I found myself interested in an alternative college experience, not a land-grant education. I discovered Warren Wilson College in Asheville, North Carolina. My experience at Warren Wilson expanded my interest in environmental studies, but it also ignited my consciousness surrounding sustainable land management. At Warren Wilson each student participates in the Triad program, which interconnects academic, work, and service learning. Students are not only engaged in an academic course of study, but they also work for the college on campus work crews while finding avenues to serve the greater community beyond the campus. I worked as a member of the Warren Wilson College Farm for two and half years and gained firsthand experience with cattle, swine, poultry, and direct marketing. I had the opportunity to apply my studies readily to my daily work, and spent much of my free time talking "ag" with others. My friends and I lived and breathed the rhythm of the college farm. As a summer intern, I experienced for the first time the inner-workings of a farmer's life. It was no longer just chores and "do-the-work-expected-from-you." Daily chores needed to be done, but the farm's success required every student to invest more fully, to make a conscious effort to understand every detail. It was learning how to revive a sick animal or to decide whether to end its pain and life. It was watching the corn grow and cover the bare soil. It was moving cattle to a new paddock of fresh grass each day. It was camaraderie of like-minded individuals pursuing the same objectives: to nurture the land and animals.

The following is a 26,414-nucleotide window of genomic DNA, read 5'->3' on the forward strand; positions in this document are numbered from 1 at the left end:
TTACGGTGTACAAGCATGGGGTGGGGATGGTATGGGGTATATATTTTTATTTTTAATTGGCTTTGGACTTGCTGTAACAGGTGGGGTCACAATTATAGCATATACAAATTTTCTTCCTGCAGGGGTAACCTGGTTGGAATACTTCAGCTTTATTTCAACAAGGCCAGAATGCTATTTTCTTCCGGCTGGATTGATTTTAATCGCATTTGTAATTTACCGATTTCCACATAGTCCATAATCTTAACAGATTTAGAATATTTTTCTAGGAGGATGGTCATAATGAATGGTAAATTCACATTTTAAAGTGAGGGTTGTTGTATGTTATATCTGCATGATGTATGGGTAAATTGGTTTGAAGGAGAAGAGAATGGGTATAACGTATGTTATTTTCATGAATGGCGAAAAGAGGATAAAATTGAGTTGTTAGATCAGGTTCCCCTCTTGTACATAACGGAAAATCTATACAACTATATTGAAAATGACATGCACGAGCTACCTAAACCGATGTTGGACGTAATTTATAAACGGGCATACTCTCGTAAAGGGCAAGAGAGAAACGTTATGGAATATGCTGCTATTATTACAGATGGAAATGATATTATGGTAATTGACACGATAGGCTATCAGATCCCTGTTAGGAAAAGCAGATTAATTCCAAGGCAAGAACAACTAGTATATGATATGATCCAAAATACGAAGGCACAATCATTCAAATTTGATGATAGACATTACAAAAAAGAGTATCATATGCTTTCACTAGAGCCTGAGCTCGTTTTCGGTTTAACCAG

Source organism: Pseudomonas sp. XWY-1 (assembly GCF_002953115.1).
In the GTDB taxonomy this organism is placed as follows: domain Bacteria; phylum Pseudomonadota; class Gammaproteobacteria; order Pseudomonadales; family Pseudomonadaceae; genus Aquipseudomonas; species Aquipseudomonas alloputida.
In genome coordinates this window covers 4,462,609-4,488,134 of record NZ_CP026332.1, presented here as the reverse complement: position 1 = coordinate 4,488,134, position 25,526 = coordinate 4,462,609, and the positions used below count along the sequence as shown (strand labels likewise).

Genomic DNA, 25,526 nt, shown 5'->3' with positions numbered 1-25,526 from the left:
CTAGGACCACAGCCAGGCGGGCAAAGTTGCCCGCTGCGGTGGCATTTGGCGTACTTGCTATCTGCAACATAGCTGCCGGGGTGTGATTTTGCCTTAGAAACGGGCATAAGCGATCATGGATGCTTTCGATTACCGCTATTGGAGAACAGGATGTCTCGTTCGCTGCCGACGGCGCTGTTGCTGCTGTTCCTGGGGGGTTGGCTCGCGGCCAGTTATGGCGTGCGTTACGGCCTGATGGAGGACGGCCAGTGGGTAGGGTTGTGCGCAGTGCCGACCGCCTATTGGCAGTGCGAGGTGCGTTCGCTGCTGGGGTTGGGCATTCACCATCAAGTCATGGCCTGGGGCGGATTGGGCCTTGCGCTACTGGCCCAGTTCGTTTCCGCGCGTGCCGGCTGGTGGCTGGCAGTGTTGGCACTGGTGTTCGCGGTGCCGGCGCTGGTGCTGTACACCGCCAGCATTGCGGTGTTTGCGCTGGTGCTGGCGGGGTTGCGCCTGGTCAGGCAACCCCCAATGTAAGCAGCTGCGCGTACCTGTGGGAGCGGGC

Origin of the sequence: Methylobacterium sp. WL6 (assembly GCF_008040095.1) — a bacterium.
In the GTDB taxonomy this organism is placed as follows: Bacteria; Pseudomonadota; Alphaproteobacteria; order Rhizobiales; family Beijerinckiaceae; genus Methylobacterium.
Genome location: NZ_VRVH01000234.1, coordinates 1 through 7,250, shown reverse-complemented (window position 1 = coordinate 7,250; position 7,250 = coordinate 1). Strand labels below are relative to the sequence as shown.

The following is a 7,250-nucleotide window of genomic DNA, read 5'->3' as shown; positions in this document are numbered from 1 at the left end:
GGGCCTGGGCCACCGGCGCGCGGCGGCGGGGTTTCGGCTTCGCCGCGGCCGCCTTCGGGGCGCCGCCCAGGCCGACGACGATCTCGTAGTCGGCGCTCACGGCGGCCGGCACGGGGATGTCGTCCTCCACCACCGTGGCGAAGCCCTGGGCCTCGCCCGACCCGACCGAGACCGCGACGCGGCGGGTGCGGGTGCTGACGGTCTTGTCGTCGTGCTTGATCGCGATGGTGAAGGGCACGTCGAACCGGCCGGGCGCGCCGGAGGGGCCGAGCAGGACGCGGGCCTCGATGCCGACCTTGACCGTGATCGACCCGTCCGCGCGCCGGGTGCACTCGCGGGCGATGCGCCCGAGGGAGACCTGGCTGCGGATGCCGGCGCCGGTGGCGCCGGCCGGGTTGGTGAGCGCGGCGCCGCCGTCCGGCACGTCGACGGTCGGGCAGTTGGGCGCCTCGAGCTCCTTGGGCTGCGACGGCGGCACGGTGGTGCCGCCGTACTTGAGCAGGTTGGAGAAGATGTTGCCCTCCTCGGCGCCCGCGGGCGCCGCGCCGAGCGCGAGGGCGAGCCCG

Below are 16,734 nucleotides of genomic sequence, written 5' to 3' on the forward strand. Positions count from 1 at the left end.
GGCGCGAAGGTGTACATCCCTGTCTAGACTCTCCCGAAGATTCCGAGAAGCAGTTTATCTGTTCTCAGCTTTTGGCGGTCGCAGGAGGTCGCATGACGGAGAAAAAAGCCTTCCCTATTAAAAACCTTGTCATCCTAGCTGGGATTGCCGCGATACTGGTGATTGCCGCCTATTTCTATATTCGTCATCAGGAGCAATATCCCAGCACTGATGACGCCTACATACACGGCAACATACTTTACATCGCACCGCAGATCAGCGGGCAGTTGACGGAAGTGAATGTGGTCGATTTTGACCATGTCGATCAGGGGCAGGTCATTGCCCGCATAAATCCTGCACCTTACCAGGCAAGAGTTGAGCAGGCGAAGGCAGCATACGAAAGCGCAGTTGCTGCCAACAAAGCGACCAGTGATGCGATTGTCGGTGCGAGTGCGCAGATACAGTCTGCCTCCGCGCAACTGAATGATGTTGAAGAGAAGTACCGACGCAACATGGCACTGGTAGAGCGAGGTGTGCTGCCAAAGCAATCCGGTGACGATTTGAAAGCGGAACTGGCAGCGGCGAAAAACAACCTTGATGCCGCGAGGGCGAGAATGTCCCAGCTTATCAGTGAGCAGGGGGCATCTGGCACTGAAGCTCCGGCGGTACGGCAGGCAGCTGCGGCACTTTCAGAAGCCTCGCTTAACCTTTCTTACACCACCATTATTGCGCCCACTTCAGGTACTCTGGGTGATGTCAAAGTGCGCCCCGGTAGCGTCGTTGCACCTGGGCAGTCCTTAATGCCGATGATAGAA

At this point, I knew land management was something I wanted to pursue. I wanted to know the details behind each operation and the management decisions that were likely to be made. I wanted to go out and improve agricultural land and communities, and to remind folks of where their food came from. I was drawn to how animals could be used to improve soil quality and provide healthy food. I was a cattle crewmember for a year and half and later student crew boss before graduating. I learned a great deal about myself while working with livestock, and how important it is to respect their lives and, later, sacrifice. I decided to major in environmental studies with a concentration in sustainable agriculture and a minor in chemistry, and after graduation, I found myself wanting to pursue a potential career in land management.

The New Agrarian Program apprenticeship is another step forward towards becoming a land manager and land advocate. I feel called from the east to see what sustainable ranching holds and find connections between sustainable farming and ranching. Industrial farming has removed much of its self-sufficiency by choosing not to incorporate animals into their crop rotations. I want to mend the biological disconnect and see where ranching can take me as an advocate and manager.

I am here in Colorado with a love for hard work and a drive to have an intimate connection between the soil life beneath my feet, and with the ultimate goal to learn how to use cattle to feed that beautiful complex thing called soil. Today, I am pursuing to become a land advocate here the San Luis Valley. I will be touched by a new landscape, one I hope to get to know intimately, learning from those who have watched the land change. I will take their stories along with me as I move on to a new place and cultivate a new connection with a new community and landscape.